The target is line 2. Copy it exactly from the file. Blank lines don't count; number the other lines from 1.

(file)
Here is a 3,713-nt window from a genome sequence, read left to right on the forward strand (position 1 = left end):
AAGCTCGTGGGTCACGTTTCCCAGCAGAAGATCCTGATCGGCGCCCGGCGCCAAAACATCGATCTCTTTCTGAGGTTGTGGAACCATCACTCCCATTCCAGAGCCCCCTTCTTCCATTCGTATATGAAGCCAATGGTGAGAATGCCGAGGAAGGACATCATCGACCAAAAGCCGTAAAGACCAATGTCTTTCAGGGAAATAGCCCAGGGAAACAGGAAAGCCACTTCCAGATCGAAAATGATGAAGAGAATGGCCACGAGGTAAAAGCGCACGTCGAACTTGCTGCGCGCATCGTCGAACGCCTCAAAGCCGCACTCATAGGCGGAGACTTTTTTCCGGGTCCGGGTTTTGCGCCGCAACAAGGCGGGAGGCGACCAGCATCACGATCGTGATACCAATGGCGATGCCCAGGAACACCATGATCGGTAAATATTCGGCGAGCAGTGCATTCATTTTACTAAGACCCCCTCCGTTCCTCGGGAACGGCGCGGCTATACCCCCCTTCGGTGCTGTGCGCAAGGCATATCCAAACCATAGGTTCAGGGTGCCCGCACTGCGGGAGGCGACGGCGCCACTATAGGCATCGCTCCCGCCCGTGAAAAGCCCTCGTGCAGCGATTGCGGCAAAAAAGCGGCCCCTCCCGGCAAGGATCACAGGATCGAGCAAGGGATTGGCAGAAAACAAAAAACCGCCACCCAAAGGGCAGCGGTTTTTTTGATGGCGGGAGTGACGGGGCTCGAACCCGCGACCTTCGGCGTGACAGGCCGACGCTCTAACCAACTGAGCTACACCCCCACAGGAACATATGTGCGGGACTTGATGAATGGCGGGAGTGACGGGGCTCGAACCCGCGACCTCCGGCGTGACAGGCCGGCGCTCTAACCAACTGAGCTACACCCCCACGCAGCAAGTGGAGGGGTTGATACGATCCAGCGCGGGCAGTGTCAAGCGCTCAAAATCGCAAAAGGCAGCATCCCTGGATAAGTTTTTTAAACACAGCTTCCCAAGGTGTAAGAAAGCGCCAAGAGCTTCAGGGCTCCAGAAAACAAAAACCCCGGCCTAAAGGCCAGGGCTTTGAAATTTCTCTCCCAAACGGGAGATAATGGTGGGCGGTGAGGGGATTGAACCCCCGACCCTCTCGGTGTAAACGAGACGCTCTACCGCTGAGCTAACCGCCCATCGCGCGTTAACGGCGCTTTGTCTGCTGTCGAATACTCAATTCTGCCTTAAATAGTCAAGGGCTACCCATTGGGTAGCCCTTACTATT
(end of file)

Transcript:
AAGCTCGTGGGTCACGTTTCCCAGCAGAAGATCCTGATCGGCGCCCGGCGCCAAAACATCGATCTCTTTCTGAGGTTGTGGAACCATCACTCCCATTCCAGAGCCCCCTTCTTCCATTCGTATATGAAGCCAATGGTGAGAATGCCGAGGAAGGACATCATCGACCAAAAGCCGTAAAGACCAATGTCTTTCAGGGAAATAGCCCAGGGAAACAGGAAAGCCACTTCCAGATCGAAAATGATGAAGAGAATGGCCACGAGGTAAAAGCGCACGTCGAACTTGCTGCGCGCATCGTCGAACGCCTCAAAGCCGCACTCATAGGCGGAGACTTTTTTCCGGGTCCGGGTTTTGCGCCGCAACAAGGCGGGAGGCGACCAGCATCACGATCGTGATACCAATGGCGATGCCCAGGAACACCATGATCGGTAAATATTCGGCGAGCAGTGCATTCATTTTACTAAGACCCCCTCCGTTCCTCGGGAACGGCGCGGCTATACCCCCCTTCGGTGCTGTGCGCAAGGCATATCCAAACCATAGGTTCAGGGTGCCCGCACTGCGGGAGGCGACGGCGCCACTATAGGCATCGCTCCCGCCCGTGAAAAGCCCTCGTGCAGCGATTGCGGCAAAAAAGCGGCCCCTCCCGGCAAGGATCACAGGATCGAGCAAGGGATTGGCAGAAAACAAAAAACCGCCACCCAAAGGGCAGCGGTTTTTTTGATGGCGGGAGTGACGGGGCTCGAACCCGCGACCTTCGGCGTGACAGGCCGACGCTCTAACCAACTGAGCTACACCCCCACAGGAACATATGTGCGGGACTTGATGAATGGCGGGAGTGACGGGGCTCGAACCCGCGACCTCCGGCGTGACAGGCCGGCGCTCTAACCAACTGAGCTACACCCCCACGCAGCAAGTGGAGGGGTTGATACGATCCAGCGCGGGCAGTGTCAAGCGCTCAAAATCGCAAAAGGCAGCATCCCTGGATAAGTTTTTTAAACACAGCTTCCCAAGGTGTAAGAAAGCGCCAAGAGCTTCAGGGCTCCAGAAAACAAAAACCCCGGCCTAAAGGCCAGGGCTTTGAAATTTCTCTCCCAAACGGGAGATAATGGTGGGCGGTGAGGGGATTGAACCCCCGACCCTCTCGGTGTAAACGAGACGCTCTACCGCTGAGCTAACCGCCCATCGCGCGTTAACGGCGCTTTGTCTGCTGTCGAATACTCAATTCTGCCTTAAATAGTCAAGGGCTACCCATTGGGTAGCCCTTACTATT